What is Design Thinking? Design Thinking has its initial roots in business, especially in product design where innovative products are designed to meet people’s needs and thereby understand how to facilitate innovation. Design Thinking was extended and applied to management and soon it assumed the concepts of Systems Thinking, which, has been more established and developed over a longer period of time. Design thinking refers to the cognitive, strategic, and practical processes by which design concepts (proposals for new products, buildings, machines, etc.) are developed by designers and/or design teams. How does Design Thinking Relate to Customers? Design thinking also allows you to better understand customers, so you can deliver a better service and improve the bottom line. It can have a significant impact on the health and well being of staff, as well as the way they interact and collaborate. This can lead to better productivity and efficiency throughout. Designing systems, after all, is necessary to enable the conditions for a culture of innovation. System Thinking System Thinking allows us to ask better questions before jumping to conclusions. Systems thinking examines large entities by looking at them as collections of building blocks. Building blocks that are interconnected, with [...]

By |2020-07-02T02:27:41+00:00June 11th, 2020|Customer/User Research Methods|

Customer and User Research

PROGRESSIVE CUSTOMER/USER RESEARCH STRATEGIES Welcome to the Millsart Blog. First, I, Pat Mills-Sullivan have relaunched Millsart Design in Greater Atlanta. I am a thawed snowbird from Chicago, and I am extremely happy with the Move! Briefly, Millsart Design develops marketing: advertising, graphic, print, web, and user experience/user interface design (UX/UI), and lastly-illustrations. I have worked for a variety of industries for small to large client corporations. I also provide creative services for marketing, PR and research firms. Progressive Methods for Customer Insights and Observations As I work on broadly promoting Millsart Design, I’d like to share several concepts, methods, and disciplines that I include for nearly all client projects and campaigns. They are developed by well-known thought pioneers, who also learned from pioneers before them. The common thread is that they have been perfected over time and utilized in strenuous customer/consumer research methods at its foundation. Whether the task at hand is corporate identity and branding, brochures, print or web-based advertising, exhibition literature conceptual illustration for publications, or a new smart-phone prototype app, at least one strategic method will be used by myself and my teams and clients.  As a customer/user myself I hope one day to finally learn [...]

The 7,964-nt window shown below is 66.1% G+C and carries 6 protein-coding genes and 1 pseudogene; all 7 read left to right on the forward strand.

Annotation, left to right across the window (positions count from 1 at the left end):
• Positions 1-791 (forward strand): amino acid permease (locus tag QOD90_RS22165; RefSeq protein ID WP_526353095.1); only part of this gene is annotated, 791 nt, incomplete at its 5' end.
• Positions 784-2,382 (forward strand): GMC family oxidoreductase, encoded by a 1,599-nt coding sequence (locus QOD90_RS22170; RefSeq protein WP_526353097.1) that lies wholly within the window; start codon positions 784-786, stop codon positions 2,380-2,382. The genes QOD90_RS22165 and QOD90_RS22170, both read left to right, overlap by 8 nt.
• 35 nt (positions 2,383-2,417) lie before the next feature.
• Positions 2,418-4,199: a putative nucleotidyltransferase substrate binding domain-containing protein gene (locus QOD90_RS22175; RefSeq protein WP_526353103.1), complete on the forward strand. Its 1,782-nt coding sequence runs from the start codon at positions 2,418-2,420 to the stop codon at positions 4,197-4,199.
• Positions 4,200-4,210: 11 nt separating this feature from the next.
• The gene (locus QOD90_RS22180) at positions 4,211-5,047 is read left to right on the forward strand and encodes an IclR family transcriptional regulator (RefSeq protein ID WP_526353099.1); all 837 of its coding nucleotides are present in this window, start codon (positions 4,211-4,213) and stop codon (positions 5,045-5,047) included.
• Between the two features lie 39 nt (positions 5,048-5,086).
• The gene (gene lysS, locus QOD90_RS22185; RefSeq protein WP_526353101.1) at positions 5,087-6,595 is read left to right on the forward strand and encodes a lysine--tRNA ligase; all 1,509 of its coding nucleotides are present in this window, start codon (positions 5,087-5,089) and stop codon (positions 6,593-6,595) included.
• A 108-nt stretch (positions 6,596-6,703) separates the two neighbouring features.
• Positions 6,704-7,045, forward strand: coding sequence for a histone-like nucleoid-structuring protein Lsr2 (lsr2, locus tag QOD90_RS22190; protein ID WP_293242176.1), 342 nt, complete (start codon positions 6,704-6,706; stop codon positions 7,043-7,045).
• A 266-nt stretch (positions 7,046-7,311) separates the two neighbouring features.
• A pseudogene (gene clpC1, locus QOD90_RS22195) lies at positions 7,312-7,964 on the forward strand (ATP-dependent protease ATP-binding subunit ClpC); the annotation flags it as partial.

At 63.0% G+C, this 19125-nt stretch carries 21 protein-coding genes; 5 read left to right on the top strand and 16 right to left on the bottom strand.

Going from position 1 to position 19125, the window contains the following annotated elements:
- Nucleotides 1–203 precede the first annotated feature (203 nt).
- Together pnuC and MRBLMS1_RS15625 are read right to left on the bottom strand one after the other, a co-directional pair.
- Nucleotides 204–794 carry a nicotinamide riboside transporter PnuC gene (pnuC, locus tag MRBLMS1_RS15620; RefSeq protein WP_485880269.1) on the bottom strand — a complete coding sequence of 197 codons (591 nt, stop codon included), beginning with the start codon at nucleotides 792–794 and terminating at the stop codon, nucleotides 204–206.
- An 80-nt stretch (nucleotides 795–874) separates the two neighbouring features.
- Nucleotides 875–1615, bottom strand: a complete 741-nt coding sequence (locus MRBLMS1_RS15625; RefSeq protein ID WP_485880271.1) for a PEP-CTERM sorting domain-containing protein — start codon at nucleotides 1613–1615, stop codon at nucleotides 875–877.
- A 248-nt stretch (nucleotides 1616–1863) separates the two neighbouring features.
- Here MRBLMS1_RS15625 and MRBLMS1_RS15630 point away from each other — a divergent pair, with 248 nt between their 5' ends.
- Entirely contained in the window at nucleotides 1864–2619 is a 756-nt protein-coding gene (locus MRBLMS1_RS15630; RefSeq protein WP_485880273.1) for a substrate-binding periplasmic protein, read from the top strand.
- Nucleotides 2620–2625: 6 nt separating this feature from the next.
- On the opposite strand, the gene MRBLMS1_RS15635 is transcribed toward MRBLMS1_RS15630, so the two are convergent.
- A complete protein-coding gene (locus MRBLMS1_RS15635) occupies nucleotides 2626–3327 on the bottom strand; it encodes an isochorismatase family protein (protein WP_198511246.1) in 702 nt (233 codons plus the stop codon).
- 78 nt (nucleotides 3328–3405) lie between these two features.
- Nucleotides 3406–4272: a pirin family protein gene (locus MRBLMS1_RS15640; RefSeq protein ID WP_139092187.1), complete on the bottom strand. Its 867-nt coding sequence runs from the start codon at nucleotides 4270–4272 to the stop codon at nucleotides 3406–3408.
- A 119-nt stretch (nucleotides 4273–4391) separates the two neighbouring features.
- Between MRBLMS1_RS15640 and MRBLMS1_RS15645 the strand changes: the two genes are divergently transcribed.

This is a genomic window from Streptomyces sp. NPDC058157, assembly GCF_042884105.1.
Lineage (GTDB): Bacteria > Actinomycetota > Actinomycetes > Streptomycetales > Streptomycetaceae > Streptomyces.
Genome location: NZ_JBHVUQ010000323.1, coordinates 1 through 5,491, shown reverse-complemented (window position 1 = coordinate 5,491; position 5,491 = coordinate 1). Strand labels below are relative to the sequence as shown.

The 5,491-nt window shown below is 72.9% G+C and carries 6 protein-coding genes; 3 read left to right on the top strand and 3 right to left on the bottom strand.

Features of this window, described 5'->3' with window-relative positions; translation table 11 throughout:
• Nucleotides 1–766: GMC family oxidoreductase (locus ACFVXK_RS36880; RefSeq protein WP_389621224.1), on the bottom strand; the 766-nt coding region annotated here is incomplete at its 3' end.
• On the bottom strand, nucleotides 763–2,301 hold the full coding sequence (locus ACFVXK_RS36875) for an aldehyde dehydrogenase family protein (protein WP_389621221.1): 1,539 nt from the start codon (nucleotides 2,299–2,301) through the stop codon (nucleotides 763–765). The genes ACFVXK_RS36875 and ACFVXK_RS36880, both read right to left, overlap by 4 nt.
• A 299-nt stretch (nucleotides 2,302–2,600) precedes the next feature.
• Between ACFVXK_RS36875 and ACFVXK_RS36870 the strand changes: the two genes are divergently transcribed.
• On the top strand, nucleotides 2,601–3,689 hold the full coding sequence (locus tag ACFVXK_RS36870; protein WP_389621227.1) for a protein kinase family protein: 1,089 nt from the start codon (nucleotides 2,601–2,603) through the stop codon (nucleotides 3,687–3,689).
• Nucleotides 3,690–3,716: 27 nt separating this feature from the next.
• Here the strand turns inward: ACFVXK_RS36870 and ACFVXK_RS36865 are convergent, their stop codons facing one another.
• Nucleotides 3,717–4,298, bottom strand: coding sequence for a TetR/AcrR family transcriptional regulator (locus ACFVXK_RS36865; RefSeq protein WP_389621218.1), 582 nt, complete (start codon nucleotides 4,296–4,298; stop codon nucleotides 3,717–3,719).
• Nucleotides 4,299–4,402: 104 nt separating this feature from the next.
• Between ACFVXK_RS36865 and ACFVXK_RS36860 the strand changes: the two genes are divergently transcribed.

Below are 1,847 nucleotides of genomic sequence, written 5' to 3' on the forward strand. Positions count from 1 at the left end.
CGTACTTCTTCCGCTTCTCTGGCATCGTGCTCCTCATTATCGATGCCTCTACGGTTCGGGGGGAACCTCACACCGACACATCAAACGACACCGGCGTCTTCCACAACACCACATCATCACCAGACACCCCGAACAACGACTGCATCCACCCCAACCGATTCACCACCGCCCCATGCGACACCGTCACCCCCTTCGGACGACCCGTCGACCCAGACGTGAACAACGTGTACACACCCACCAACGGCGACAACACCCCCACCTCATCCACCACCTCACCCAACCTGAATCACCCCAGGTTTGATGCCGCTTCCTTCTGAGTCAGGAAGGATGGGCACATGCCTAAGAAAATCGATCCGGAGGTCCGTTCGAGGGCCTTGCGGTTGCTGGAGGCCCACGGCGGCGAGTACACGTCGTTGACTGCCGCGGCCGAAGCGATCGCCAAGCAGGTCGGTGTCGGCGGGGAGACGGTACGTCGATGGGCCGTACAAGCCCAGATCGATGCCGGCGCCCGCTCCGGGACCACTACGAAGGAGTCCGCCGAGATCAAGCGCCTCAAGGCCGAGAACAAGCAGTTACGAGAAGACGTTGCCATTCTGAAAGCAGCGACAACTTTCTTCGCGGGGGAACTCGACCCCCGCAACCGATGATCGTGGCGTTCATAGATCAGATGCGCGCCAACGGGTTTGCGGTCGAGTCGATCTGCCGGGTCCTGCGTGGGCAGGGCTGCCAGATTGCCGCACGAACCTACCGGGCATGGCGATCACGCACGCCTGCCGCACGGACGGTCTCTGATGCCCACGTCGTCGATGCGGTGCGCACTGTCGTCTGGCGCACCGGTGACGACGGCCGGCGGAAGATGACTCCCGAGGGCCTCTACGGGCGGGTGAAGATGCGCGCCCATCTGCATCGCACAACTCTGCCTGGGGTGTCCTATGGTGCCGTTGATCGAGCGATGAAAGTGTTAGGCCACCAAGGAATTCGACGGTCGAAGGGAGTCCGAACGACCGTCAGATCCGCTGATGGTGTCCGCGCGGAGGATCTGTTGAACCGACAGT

By |2020-07-01T23:25:50+00:00June 10th, 2020|Customer/User Research Methods|

Intro: How to Develop a Website Redesign Strategy That Guarantees Results

Intro: How to Develop a Website Redesign Strategy That Guarantees Results Written by Rebecca Churt at Hubspot.com Visuals by patmillssullivan June 9, 2020 (a repost) So... you want to redesign your website. A redesign can be a huge success - or a total flop. It can also be a long and tedious undertaking, which is why every redesign needs to start with a clear vision and/or problem to solve.  And the better you are at defining that vision at the very beginning, the more successful your redesign will be -- and the smoother the entire process will be as well. That's why we set out to create a helpful guide and worksheet that any inbound marketer can use to plan a successful website redesign.Whether you’re working with an agency or redesigning your site in house, our guide will help you strategize your website redesign and the accompanying tracking worksheet will enable you to track your progress as you move beyond strategy and into each stage of your redesign. We've identified seven steps of website redesign: strategy, plan, design, build, optimize, launch, and analyze. But none of the latter six stages will be effective without putting a lot of focus on that first stage: strategy. Let's go into detail about what you should consider at the strategy stage so you can embark on a website [...]

By |2020-06-09T23:33:16+00:00November 12th, 2016|Website Redesign Series|

Step 1: Benchmark Your Current Metrics